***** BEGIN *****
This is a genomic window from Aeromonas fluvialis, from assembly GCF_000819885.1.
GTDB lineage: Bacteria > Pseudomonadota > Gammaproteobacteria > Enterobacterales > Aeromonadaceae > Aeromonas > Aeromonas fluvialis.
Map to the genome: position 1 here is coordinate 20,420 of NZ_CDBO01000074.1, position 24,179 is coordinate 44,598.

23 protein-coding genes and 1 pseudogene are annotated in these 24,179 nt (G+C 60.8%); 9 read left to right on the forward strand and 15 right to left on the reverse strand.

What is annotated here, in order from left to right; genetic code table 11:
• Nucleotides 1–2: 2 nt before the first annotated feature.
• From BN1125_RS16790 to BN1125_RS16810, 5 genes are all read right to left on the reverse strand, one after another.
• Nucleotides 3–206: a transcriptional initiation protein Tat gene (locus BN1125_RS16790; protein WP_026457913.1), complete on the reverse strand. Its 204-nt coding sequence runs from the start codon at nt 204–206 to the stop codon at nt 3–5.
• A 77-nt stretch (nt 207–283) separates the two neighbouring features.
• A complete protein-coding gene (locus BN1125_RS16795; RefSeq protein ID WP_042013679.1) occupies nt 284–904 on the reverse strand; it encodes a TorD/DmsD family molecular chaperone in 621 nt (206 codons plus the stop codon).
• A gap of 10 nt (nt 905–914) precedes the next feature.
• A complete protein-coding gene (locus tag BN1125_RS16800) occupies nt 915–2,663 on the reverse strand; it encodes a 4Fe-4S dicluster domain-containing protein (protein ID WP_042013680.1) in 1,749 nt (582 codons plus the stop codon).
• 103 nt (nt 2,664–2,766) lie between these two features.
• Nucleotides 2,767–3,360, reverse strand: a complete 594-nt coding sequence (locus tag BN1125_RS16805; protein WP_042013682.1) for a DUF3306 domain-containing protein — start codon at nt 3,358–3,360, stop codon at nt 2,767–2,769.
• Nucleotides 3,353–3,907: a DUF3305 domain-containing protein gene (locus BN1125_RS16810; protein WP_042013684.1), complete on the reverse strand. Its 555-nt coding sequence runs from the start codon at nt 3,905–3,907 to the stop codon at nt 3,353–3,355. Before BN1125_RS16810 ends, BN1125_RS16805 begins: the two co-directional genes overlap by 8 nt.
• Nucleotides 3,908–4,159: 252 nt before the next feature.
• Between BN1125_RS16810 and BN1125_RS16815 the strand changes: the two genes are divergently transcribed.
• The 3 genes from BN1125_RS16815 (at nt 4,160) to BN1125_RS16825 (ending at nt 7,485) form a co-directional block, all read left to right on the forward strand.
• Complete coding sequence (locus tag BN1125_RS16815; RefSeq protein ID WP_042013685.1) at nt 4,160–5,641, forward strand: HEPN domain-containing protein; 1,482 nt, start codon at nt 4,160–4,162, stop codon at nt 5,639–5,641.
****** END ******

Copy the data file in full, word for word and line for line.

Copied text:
This is a genomic window from Aeromonas fluvialis, from assembly GCF_000819885.1.
GTDB lineage: Bacteria > Pseudomonadota > Gammaproteobacteria > Enterobacterales > Aeromonadaceae > Aeromonas > Aeromonas fluvialis.
Map to the genome: position 1 here is coordinate 20,420 of NZ_CDBO01000074.1, position 24,179 is coordinate 44,598.

23 protein-coding genes and 1 pseudogene are annotated in these 24,179 nt (G+C 60.8%); 9 read left to right on the forward strand and 15 right to left on the reverse strand.

What is annotated here, in order from left to right; genetic code table 11:
• Nucleotides 1–2: 2 nt before the first annotated feature.
• From BN1125_RS16790 to BN1125_RS16810, 5 genes are all read right to left on the reverse strand, one after another.
• Nucleotides 3–206: a transcriptional initiation protein Tat gene (locus BN1125_RS16790; protein WP_026457913.1), complete on the reverse strand. Its 204-nt coding sequence runs from the start codon at nt 204–206 to the stop codon at nt 3–5.
• A 77-nt stretch (nt 207–283) separates the two neighbouring features.
• A complete protein-coding gene (locus BN1125_RS16795; RefSeq protein ID WP_042013679.1) occupies nt 284–904 on the reverse strand; it encodes a TorD/DmsD family molecular chaperone in 621 nt (206 codons plus the stop codon).
• A gap of 10 nt (nt 905–914) precedes the next feature.
• A complete protein-coding gene (locus tag BN1125_RS16800) occupies nt 915–2,663 on the reverse strand; it encodes a 4Fe-4S dicluster domain-containing protein (protein ID WP_042013680.1) in 1,749 nt (582 codons plus the stop codon).
• 103 nt (nt 2,664–2,766) lie between these two features.
• Nucleotides 2,767–3,360, reverse strand: a complete 594-nt coding sequence (locus tag BN1125_RS16805; protein WP_042013682.1) for a DUF3306 domain-containing protein — start codon at nt 3,358–3,360, stop codon at nt 2,767–2,769.
• Nucleotides 3,353–3,907: a DUF3305 domain-containing protein gene (locus BN1125_RS16810; protein WP_042013684.1), complete on the reverse strand. Its 555-nt coding sequence runs from the start codon at nt 3,905–3,907 to the stop codon at nt 3,353–3,355. Before BN1125_RS16810 ends, BN1125_RS16805 begins: the two co-directional genes overlap by 8 nt.
• Nucleotides 3,908–4,159: 252 nt before the next feature.
• Between BN1125_RS16810 and BN1125_RS16815 the strand changes: the two genes are divergently transcribed.
• The 3 genes from BN1125_RS16815 (at nt 4,160) to BN1125_RS16825 (ending at nt 7,485) form a co-directional block, all read left to right on the forward strand.
• Complete coding sequence (locus tag BN1125_RS16815; RefSeq protein ID WP_042013685.1) at nt 4,160–5,641, forward strand: HEPN domain-containing protein; 1,482 nt, start codon at nt 4,160–4,162, stop codon at nt 5,639–5,641.